Closing Schools To Protect Kids Made Them Sick

In the past, parents used their time to worry about contagious diseases such as COVID-19. These included respiratory syncytialvirus, hand, foot, mouth, and strep, and other viruses. The default safety standards were suddenly widened and elevated when COVID-19 was introduced. People’s access was severely limited by lockdowns and school closings as well as other restrictions.

There was one apparent silver lining to all this disruption: Flu circulation in the winter of 2020–21 stayed at an all-time low, according to the Centers for Disease Control and Prevention (CDC). The 2020–21 RSV season failed to materialize as well. Parents who were tired of the pandemic and trying to hold on to hope that their children would not catch a cold from bored or under-socialized children soon realized this. This pandemic could leave a lasting legacy of lower rates for contagious diseases in children.

This hope, however, was not to last. In May and June of 2021 pediatricians observed an unusual, non-seasonal increase in the number of communicable diseases, especially RSV. It was accompanied by hand, foot and mouth disease, which ravaged schools and daycare centers throughout the summer, with obvious boils. Strep throat also got involved. Children were not able to avoid diseases. This catch up wave suggested that they had deferred many of them.

COVID-19-related mitigations, like more frequent sanitizing preschool surfaces, might have helped more to protect against RSV (which is commonly transmitted by contact with contaminated surfaces), than it would to prevent COVID-19. RSV was fatal to children anyway. They became dry, immunological typeling after their isolation.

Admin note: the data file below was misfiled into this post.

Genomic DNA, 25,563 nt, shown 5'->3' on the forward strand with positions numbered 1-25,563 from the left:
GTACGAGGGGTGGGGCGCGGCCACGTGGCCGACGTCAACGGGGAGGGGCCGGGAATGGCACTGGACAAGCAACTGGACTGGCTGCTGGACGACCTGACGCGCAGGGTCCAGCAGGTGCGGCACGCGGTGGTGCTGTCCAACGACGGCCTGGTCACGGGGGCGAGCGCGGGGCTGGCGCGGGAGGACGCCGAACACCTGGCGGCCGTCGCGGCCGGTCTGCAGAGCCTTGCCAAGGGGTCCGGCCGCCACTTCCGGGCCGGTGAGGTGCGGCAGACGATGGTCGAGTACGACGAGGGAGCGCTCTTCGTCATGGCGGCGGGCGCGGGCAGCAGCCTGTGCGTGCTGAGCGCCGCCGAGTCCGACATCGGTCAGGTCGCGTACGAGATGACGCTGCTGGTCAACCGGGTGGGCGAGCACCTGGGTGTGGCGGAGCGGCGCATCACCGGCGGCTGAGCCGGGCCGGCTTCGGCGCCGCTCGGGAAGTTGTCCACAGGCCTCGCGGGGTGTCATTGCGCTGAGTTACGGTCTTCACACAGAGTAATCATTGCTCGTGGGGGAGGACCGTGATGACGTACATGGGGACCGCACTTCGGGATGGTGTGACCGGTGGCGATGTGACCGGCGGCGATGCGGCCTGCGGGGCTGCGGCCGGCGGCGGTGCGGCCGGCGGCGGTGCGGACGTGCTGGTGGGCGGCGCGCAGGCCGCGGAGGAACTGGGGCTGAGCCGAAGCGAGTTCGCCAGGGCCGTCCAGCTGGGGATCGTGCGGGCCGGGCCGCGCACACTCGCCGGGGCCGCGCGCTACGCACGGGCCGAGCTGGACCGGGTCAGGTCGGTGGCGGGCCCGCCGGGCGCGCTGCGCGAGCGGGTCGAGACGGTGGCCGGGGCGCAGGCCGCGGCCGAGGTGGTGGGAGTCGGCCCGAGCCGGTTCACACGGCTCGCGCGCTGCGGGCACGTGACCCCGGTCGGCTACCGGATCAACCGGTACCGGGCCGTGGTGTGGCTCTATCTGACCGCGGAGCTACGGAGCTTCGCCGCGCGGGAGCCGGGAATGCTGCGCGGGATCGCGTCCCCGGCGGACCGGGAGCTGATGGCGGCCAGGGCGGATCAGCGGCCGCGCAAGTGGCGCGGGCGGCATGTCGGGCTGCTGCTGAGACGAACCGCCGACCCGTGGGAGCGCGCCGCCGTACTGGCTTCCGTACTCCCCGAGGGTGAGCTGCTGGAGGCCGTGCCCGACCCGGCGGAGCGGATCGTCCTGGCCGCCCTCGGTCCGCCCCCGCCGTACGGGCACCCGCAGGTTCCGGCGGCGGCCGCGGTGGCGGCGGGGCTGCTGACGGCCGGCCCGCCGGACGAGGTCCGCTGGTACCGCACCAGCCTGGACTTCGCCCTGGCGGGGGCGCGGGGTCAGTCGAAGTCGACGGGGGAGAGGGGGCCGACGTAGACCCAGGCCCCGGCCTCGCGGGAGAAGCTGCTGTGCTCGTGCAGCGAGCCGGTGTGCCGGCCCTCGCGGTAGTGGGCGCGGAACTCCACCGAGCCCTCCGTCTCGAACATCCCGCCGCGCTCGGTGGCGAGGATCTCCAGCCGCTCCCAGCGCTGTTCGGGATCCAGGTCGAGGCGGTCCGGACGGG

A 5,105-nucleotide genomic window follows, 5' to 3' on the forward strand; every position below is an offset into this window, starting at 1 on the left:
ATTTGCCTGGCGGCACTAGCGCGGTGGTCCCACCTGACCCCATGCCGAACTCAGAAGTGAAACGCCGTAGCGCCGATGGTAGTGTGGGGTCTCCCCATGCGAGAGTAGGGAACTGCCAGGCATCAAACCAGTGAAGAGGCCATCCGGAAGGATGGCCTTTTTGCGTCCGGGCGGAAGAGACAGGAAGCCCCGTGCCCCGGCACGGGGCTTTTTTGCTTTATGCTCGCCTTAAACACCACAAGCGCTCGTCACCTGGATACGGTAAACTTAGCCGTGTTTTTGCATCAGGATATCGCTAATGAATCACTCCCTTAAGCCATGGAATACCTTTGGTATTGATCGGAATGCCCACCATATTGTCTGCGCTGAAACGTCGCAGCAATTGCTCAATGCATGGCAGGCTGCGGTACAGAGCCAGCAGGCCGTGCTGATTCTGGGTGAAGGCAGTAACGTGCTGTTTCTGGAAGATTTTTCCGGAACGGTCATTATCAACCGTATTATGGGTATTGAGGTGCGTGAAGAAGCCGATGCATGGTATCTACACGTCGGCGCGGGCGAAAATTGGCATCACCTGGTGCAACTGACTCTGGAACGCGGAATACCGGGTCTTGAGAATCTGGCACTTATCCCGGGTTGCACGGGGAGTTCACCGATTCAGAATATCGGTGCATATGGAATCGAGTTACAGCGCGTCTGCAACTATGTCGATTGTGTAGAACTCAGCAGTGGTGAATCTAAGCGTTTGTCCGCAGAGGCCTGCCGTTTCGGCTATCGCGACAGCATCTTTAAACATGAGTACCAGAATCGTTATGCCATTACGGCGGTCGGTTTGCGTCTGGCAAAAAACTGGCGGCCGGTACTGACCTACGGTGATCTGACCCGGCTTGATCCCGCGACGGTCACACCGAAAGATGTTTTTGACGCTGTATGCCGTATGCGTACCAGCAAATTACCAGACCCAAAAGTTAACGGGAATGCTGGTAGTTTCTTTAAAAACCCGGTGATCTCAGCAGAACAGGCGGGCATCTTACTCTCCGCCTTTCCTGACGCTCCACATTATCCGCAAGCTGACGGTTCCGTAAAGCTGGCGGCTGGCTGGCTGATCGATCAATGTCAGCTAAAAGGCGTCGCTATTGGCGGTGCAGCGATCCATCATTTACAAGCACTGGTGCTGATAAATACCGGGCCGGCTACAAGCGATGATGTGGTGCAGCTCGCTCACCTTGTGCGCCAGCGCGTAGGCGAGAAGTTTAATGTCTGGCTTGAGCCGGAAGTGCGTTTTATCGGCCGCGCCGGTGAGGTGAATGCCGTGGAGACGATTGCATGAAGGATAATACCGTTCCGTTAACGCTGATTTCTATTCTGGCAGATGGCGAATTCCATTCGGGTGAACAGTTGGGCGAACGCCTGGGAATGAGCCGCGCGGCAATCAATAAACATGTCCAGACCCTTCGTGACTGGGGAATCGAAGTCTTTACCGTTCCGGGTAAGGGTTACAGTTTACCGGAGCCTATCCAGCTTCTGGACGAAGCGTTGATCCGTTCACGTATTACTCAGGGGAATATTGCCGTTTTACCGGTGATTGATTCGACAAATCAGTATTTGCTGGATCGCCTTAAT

My door was open to the catch-up waves. My son was first diagnosed with a demon strain hand, foot and mouth disease. This happened on his second birthday. His body was covered in hundreds of liquid-filled, bubble-y-filled-blisters for more than seven days. My son spent the majority of his time crying and refused food. Although it is not considered to be fatal, the illness can cause severe symptoms.

My younger son and daughter started coughing shortly after. While I was playing cartoons, my son and daughter started coughing up. When testing showed that their children had RSV, other parents also sent celebratory messages. It was hard to believe that RSV could be so dangerous for kids than COVID-19. We just watched it happen: It’s likely that they caught RSV while at school. However, even if COVID-19 was used, there would not have been any other options.

A lot of people didn’t know when or if their children had RSV before the pandemic. This was only one of many unavoidable, ambiguous colds that we had to deal with at home. Tim Porter is a Austin pediatrician who founded Modern Pediatrics. He explained that RSV testing can help make decisions about the few children who are admitted to hospital. However, it doesn’t provide any real benefits for other kids. RSV testing is not offered by his practice.

While increased testing can be both a sign and cause of parent anxiety, this catch-up wave does not reflect an illusion that more testing is causing. According to CDC monitoring, cases of children hospitalized were way up this summer—not just above the anomalous 2020 baseline, but above ordinary summers in recent history. This elevated level was closer to an average winter’s.

The basic facts about immunity remain the same, despite recent concerns over COVID-19 levels. These surges in childhood illnesses were almost inevitable, and should have been predicted by pediatricians and immunologists. The people at the top seemed to overlook or minimize the possible costs of these edicts.

It turns out that isolation doesn’t put your immune system in limbo. Sometimes immunity is a matter of “use it, or lose it.” Children with partial immunity to contagious diseases were not allowed to Zoom in on their school campuses, so they missed opportunities to get exposed. The result was the reverse of herd immunity, a group of children with suboptimal immune system.

Leaders can make hard, transparent and fair decisions to trade the good of one individual for another. Leadership can close schools “to safeguard children’s safety” but not when the school is doing anything to do so.